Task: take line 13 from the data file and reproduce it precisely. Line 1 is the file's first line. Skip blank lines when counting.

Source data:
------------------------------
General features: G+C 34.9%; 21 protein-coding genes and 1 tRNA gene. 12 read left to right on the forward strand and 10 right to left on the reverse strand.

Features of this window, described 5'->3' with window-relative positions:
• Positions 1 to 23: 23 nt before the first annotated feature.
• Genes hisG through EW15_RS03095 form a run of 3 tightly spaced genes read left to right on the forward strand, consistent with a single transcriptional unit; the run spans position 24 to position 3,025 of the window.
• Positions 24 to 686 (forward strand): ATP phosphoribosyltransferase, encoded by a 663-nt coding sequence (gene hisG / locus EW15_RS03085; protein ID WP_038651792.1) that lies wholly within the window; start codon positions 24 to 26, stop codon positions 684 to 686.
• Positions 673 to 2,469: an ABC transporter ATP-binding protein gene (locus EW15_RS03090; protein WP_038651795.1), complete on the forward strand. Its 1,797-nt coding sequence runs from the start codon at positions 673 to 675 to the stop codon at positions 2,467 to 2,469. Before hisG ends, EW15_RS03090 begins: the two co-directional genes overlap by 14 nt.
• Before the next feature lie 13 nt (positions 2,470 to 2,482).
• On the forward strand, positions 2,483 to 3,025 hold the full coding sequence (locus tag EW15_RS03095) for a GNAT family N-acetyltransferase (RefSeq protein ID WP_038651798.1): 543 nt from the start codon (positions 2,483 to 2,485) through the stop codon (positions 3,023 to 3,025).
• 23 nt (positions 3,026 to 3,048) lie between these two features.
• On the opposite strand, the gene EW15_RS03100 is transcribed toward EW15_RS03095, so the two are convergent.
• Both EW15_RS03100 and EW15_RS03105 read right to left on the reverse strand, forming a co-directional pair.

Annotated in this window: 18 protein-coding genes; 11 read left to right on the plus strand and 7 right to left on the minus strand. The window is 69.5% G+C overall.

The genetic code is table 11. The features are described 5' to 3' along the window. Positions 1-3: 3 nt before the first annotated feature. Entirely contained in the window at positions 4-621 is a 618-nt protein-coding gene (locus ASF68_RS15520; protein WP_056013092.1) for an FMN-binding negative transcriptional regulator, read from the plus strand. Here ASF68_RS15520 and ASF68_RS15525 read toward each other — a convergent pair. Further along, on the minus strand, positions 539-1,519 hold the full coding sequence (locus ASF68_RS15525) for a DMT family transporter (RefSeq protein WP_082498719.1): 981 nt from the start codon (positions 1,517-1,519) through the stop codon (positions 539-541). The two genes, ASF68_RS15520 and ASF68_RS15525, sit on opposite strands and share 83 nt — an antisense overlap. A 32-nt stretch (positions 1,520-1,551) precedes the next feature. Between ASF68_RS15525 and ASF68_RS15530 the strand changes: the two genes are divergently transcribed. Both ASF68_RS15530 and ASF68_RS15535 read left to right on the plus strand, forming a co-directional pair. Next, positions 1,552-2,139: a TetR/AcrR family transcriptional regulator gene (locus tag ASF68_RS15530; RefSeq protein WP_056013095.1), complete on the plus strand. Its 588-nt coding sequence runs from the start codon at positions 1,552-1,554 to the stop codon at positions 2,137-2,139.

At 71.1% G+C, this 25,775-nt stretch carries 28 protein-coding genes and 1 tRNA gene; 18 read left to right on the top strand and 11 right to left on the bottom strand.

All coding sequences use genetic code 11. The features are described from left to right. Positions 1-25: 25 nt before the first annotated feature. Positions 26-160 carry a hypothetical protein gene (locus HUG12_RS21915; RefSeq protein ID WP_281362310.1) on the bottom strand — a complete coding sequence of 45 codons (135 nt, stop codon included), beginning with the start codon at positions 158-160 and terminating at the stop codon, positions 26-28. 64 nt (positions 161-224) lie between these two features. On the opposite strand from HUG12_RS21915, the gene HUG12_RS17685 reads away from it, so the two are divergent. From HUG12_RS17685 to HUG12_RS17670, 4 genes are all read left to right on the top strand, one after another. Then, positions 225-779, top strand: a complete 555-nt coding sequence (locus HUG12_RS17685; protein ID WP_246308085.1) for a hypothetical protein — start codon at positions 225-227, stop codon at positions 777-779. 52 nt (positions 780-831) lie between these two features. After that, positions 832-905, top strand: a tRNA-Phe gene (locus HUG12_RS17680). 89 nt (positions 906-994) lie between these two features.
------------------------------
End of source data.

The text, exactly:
The genetic code is table 11. The features are described 5' to 3' along the window. Positions 1-3: 3 nt before the first annotated feature. Entirely contained in the window at positions 4-621 is a 618-nt protein-coding gene (locus ASF68_RS15520; protein WP_056013092.1) for an FMN-binding negative transcriptional regulator, read from the plus strand. Here ASF68_RS15520 and ASF68_RS15525 read toward each other — a convergent pair. Further along, on the minus strand, positions 539-1,519 hold the full coding sequence (locus ASF68_RS15525) for a DMT family transporter (RefSeq protein WP_082498719.1): 981 nt from the start codon (positions 1,517-1,519) through the stop codon (positions 539-541). The two genes, ASF68_RS15520 and ASF68_RS15525, sit on opposite strands and share 83 nt — an antisense overlap. A 32-nt stretch (positions 1,520-1,551) precedes the next feature. Between ASF68_RS15525 and ASF68_RS15530 the strand changes: the two genes are divergently transcribed. Both ASF68_RS15530 and ASF68_RS15535 read left to right on the plus strand, forming a co-directional pair. Next, positions 1,552-2,139: a TetR/AcrR family transcriptional regulator gene (locus tag ASF68_RS15530; RefSeq protein WP_056013095.1), complete on the plus strand. Its 588-nt coding sequence runs from the start codon at positions 1,552-1,554 to the stop codon at positions 2,137-2,139.